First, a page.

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Discuss and get help from other landscape architecture professionals regarding LEED including topics such as: issues dealing with specific credits, becoming a LEED AP, as well as sharing project examples.See More
Yes, I do realize and agree that our cultures are very different. My wife and I would like to learn a lot more about yours. She is an interior designer.
I think it is safe to say that your culture is very much older than ours. If you think about it, the history of "Settled America" is only hundreds of years old. Asian cultures are thousands of years old.
Americans have managed to put together some "history" like craftsman, Georgian, etc.. but for the most part it is probably a modified version of something older. If you want to get into the old stuff, that would be Asia, Rome, Greece, Italy, France, etc. I really like a lot of these. though I truly admire the beauty, I probably least understand Asian design. I have a feeling it takes years and years of work to truly understand it. Forgive me if I am wrong to generalize "Asian Design". I know that many cultures exist in Asia.
You mentioned contemporary. For me, I only really enjoy contemporary when it is paired with very native, rough, rugged, exposed, woven, or naturalistic materials. The ultimate example of this would be the resorts you see in Bali.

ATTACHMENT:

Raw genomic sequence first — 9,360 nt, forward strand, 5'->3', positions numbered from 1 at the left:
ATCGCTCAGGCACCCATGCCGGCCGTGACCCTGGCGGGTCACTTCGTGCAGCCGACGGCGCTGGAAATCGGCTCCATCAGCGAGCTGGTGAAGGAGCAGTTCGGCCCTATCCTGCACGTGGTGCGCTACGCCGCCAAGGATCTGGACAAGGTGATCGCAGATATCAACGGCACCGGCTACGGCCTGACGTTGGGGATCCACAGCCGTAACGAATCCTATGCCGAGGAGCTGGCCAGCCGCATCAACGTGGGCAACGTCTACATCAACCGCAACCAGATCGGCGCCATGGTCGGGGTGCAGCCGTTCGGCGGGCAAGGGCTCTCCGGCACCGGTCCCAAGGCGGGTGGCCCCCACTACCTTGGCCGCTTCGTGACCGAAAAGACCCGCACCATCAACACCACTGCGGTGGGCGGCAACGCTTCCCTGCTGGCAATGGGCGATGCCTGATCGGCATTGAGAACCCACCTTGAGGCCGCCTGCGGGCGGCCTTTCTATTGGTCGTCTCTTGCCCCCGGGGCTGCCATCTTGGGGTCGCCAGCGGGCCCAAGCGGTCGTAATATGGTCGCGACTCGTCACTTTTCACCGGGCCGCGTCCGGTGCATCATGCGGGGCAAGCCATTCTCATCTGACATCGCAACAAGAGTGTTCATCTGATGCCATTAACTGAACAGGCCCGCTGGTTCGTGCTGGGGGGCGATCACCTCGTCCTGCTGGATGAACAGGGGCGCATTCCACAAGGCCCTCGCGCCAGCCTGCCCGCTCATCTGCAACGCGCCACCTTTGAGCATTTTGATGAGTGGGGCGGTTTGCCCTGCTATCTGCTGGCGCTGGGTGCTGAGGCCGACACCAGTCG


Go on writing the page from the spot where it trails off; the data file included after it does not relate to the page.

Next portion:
Eventually your own "style" is going to be a product of all that you have learned. That is why I say "Learn History" until you breathe it, dream it, and ultimately design it. A good landscape architect will always have good "design sensitivity" in that we are careful about our interaction with existing environment, but I also believe that each mastery level designer will eventually have their own style, tweaked off of something old. Other designers might disagree with me.
Vivian, every project has different design requirements. To reach your full potential, you should be able to offer complete detail, but studying history is equally important. When we learn what came before us, we then have a platform to design something new from. I say pursue history, beauty, and thematics first, but never ignore how things are built. Pursue your passion and the details will come with the time invested in your work. I hear rescently that it takes 10,000 hours to master your gift/talent. God bless you. The eye is where it all begins. I see that you have that gift.